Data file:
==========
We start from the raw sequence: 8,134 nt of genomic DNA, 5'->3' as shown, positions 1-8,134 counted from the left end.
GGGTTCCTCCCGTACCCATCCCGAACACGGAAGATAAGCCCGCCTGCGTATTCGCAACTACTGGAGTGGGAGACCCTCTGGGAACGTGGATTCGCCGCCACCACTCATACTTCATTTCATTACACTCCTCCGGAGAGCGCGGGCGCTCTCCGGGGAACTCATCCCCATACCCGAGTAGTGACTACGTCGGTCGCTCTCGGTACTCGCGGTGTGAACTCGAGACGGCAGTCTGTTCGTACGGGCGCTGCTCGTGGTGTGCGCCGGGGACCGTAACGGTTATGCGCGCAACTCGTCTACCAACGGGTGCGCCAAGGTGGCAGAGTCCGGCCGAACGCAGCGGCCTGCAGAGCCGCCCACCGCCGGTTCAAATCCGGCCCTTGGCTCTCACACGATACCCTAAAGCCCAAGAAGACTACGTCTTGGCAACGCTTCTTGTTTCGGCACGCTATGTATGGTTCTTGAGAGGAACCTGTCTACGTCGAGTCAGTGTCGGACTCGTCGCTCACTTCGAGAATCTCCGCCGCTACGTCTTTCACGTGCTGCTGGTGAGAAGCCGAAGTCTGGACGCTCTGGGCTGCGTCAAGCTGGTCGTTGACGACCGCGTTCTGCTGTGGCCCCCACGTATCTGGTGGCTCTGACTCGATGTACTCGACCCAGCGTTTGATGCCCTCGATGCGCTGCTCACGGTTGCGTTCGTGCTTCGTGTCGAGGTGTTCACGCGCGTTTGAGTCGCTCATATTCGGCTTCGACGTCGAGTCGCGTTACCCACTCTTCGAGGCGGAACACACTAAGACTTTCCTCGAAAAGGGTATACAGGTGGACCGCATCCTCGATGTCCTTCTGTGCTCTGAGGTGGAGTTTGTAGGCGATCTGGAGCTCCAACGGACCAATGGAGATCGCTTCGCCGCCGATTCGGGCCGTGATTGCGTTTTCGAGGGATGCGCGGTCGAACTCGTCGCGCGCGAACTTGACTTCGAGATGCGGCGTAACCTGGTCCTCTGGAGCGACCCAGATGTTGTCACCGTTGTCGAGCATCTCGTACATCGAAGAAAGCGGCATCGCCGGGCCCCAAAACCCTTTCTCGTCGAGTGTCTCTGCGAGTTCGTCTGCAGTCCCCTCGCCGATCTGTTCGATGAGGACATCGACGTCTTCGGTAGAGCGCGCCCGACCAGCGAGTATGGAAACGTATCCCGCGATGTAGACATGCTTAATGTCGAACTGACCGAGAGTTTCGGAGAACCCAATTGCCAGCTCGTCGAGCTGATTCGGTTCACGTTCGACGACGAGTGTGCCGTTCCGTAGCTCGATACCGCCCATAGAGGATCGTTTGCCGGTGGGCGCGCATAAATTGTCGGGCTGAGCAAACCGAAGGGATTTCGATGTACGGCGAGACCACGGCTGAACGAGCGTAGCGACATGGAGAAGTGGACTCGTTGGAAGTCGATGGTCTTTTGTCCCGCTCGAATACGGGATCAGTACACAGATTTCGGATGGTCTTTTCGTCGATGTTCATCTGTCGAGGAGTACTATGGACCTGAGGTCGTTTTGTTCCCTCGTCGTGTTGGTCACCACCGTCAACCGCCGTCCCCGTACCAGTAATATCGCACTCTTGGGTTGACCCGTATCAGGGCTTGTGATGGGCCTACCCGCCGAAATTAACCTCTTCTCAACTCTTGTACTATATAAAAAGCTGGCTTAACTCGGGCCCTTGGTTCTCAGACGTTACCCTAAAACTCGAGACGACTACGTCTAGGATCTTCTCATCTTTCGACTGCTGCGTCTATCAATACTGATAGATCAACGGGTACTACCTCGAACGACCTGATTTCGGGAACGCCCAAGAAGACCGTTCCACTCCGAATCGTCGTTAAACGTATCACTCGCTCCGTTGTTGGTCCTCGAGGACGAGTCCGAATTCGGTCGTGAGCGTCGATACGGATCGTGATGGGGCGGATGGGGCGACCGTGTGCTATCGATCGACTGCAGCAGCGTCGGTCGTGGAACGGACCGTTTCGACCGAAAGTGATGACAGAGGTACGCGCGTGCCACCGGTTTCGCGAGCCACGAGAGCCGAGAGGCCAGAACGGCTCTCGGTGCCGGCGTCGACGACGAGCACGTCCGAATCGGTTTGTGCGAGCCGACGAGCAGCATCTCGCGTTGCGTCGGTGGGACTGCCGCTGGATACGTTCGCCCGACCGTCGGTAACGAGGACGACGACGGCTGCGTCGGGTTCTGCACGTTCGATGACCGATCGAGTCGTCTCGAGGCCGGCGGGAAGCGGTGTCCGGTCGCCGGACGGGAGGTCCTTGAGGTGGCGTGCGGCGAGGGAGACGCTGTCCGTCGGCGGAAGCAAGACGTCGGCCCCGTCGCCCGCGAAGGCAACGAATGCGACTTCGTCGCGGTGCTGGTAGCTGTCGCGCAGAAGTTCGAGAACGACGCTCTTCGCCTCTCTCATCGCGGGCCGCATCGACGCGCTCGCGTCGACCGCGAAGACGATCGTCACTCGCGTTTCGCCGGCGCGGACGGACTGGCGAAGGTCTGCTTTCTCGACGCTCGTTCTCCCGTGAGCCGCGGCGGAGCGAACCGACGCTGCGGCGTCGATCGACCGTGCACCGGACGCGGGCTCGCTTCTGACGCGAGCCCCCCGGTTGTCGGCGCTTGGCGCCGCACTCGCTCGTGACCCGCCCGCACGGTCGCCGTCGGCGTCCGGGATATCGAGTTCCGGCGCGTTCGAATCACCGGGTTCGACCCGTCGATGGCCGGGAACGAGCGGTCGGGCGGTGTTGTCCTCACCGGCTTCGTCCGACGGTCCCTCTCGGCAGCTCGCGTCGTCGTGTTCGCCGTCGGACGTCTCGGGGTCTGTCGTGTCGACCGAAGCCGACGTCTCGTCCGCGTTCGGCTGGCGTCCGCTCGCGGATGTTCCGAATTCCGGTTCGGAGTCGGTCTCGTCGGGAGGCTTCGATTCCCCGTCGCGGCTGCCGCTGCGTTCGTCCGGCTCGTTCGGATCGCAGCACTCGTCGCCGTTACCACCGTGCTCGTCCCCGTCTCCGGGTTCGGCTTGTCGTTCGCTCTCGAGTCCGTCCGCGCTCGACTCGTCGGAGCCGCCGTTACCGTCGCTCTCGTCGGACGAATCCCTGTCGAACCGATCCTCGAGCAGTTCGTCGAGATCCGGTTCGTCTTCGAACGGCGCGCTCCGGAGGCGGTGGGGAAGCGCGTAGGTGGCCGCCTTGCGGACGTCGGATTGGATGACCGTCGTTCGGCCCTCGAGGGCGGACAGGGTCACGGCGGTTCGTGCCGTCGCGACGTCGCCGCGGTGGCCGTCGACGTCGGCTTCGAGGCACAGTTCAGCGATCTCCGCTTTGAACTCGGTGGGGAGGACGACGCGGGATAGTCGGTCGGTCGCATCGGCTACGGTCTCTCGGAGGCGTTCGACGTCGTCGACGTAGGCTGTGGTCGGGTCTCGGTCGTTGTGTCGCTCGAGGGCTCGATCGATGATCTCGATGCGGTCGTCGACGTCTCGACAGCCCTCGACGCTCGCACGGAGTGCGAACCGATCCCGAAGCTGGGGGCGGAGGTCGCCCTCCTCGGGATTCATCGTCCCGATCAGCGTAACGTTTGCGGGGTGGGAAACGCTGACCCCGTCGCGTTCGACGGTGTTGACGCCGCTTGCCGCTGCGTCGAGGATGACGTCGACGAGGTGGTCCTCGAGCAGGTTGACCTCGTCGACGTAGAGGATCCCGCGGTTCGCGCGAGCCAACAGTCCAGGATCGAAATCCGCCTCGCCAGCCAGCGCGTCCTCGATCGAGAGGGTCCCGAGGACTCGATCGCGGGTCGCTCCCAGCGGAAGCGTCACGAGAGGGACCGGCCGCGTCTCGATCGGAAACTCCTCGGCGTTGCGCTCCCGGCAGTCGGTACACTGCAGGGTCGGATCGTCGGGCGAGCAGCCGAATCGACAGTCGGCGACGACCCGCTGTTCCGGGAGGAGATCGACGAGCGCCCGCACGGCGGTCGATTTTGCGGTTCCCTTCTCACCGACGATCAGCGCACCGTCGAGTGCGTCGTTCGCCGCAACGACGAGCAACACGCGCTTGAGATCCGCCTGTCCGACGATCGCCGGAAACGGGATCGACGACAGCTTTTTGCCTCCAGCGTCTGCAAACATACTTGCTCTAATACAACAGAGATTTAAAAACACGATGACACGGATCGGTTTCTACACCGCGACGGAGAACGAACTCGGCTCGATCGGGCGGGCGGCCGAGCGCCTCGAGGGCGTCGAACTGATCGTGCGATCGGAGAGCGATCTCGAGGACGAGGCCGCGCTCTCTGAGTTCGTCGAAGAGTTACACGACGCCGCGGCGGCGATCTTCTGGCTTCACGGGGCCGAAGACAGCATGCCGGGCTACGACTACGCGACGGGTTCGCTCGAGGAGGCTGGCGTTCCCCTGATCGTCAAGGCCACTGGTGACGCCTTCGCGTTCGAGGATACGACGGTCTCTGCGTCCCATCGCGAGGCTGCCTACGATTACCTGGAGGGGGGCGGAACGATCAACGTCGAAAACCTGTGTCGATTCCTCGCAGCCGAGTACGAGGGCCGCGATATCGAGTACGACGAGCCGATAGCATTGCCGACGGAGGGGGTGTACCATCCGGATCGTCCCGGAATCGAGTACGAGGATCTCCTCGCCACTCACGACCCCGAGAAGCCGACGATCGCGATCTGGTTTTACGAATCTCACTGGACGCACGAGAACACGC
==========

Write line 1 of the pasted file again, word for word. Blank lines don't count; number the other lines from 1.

We start from the raw sequence: 8,134 nt of genomic DNA, 5'->3' as shown, positions 1-8,134 counted from the left end.